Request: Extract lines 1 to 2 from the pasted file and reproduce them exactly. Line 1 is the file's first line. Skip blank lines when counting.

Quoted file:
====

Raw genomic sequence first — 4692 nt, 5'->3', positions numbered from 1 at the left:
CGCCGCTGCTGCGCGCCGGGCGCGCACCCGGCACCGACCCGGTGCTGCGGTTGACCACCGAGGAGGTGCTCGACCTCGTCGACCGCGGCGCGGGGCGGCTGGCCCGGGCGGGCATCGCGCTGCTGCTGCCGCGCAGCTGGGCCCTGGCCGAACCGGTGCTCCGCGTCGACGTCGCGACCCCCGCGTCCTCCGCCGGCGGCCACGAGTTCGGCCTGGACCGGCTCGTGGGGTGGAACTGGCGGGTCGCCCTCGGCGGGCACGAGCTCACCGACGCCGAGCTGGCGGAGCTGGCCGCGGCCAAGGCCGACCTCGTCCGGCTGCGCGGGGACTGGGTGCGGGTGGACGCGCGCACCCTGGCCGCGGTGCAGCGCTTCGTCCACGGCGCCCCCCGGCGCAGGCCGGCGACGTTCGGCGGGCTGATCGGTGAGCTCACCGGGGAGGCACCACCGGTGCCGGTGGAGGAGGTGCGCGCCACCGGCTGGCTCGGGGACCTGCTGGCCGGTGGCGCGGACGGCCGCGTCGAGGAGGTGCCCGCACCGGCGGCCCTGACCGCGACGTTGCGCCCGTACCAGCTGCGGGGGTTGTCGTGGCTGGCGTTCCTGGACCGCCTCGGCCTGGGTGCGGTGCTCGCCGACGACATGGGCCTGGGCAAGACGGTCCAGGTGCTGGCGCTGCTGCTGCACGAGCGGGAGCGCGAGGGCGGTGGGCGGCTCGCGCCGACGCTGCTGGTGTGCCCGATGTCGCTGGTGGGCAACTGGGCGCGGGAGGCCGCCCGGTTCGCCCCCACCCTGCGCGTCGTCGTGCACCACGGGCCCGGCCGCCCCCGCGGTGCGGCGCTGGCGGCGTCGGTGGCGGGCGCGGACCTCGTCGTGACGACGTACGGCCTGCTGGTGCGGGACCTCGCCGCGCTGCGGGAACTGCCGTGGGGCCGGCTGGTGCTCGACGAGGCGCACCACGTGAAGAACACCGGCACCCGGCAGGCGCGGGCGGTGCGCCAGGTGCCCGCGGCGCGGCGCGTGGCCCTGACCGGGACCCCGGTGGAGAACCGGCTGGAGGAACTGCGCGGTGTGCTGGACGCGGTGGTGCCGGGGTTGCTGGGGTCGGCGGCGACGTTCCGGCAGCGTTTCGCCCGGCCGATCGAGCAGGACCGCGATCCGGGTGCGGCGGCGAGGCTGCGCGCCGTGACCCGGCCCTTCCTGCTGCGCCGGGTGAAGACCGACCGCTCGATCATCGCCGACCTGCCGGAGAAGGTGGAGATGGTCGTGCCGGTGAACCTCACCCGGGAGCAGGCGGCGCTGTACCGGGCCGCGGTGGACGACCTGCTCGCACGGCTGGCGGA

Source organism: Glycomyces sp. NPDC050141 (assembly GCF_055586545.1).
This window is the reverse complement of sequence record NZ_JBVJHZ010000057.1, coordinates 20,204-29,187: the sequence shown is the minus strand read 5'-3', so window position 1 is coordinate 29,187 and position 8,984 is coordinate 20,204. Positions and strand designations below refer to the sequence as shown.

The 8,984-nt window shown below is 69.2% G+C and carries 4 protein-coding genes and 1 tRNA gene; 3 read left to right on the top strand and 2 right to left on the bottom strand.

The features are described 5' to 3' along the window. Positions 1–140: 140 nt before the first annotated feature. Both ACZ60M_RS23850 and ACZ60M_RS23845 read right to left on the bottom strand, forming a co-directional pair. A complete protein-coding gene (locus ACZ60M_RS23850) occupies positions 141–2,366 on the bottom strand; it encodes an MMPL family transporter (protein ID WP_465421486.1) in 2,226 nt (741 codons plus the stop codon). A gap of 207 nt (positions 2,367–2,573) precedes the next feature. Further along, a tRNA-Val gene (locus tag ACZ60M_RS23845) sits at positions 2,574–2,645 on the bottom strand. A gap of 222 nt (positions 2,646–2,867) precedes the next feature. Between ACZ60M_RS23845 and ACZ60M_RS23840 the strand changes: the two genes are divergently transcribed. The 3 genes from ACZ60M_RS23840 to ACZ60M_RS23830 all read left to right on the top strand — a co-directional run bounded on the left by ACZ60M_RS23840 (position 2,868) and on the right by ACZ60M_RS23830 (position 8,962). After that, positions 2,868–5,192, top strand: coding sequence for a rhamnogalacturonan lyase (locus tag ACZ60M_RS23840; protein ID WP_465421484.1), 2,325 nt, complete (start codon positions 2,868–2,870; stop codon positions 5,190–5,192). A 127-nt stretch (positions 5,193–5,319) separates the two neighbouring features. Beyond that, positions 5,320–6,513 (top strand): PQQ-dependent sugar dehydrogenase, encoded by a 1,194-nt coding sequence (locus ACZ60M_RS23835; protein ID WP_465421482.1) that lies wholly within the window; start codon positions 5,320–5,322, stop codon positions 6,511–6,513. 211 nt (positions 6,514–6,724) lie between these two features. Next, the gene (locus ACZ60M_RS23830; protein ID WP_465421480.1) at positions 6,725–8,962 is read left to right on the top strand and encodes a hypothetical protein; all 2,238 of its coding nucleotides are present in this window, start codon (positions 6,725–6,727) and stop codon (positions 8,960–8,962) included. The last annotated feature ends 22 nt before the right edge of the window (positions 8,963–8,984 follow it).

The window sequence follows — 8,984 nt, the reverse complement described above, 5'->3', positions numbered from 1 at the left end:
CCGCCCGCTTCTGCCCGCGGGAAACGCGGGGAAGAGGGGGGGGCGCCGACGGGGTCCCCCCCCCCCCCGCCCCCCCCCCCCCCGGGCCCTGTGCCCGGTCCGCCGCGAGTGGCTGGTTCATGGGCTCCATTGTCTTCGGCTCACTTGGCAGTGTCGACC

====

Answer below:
Raw genomic sequence first — 4692 nt, 5'->3', positions numbered from 1 at the left:
CGCCGCTGCTGCGCGCCGGGCGCGCACCCGGCACCGACCCGGTGCTGCGGTTGACCACCGAGGAGGTGCTCGACCTCGTCGACCGCGGCGCGGGGCGGCTGGCCCGGGCGGGCATCGCGCTGCTGCTGCCGCGCAGCTGGGCCCTGGCCGAACCGGTGCTCCGCGTCGACGTCGCGACCCCCGCGTCCTCCGCCGGCGGCCACGAGTTCGGCCTGGACCGGCTCGTGGGGTGGAACTGGCGGGTCGCCCTCGGCGGGCACGAGCTCACCGACGCCGAGCTGGCGGAGCTGGCCGCGGCCAAGGCCGACCTCGTCCGGCTGCGCGGGGACTGGGTGCGGGTGGACGCGCGCACCCTGGCCGCGGTGCAGCGCTTCGTCCACGGCGCCCCCCGGCGCAGGCCGGCGACGTTCGGCGGGCTGATCGGTGAGCTCACCGGGGAGGCACCACCGGTGCCGGTGGAGGAGGTGCGCGCCACCGGCTGGCTCGGGGACCTGCTGGCCGGTGGCGCGGACGGCCGCGTCGAGGAGGTGCCCGCACCGGCGGCCCTGACCGCGACGTTGCGCCCGTACCAGCTGCGGGGGTTGTCGTGGCTGGCGTTCCTGGACCGCCTCGGCCTGGGTGCGGTGCTCGCCGACGACATGGGCCTGGGCAAGACGGTCCAGGTGCTGGCGCTGCTGCTGCACGAGCGGGAGCGCGAGGGCGGTGGGCGGCTCGCGCCGACGCTGCTGGTGTGCCCGATGTCGCTGGTGGGCAACTGGGCGCGGGAGGCCGCCCGGTTCGCCCCCACCCTGCGCGTCGTCGTGCACCACGGGCCCGGCCGCCCCCGCGGTGCGGCGCTGGCGGCGTCGGTGGCGGGCGCGGACCTCGTCGTGACGACGTACGGCCTGCTGGTGCGGGACCTCGCCGCGCTGCGGGAACTGCCGTGGGGCCGGCTGGTGCTCGACGAGGCGCACCACGTGAAGAACACCGGCACCCGGCAGGCGCGGGCGGTGCGCCAGGTGCCCGCGGCGCGGCGCGTGGCCCTGACCGGGACCCCGGTGGAGAACCGGCTGGAGGAACTGCGCGGTGTGCTGGACGCGGTGGTGCCGGGGTTGCTGGGGTCGGCGGCGACGTTCCGGCAGCGTTTCGCCCGGCCGATCGAGCAGGACCGCGATCCGGGTGCGGCGGCGAGGCTGCGCGCCGTGACCCGGCCCTTCCTGCTGCGCCGGGTGAAGACCGACCGCTCGATCATCGCCGACCTGCCGGAGAAGGTGGAGATGGTCGTGCCGGTGAACCTCACCCGGGAGCAGGCGGCGCTGTACCGGGCCGCGGTGGACGACCTGCTCGCACGGCTGGCGGA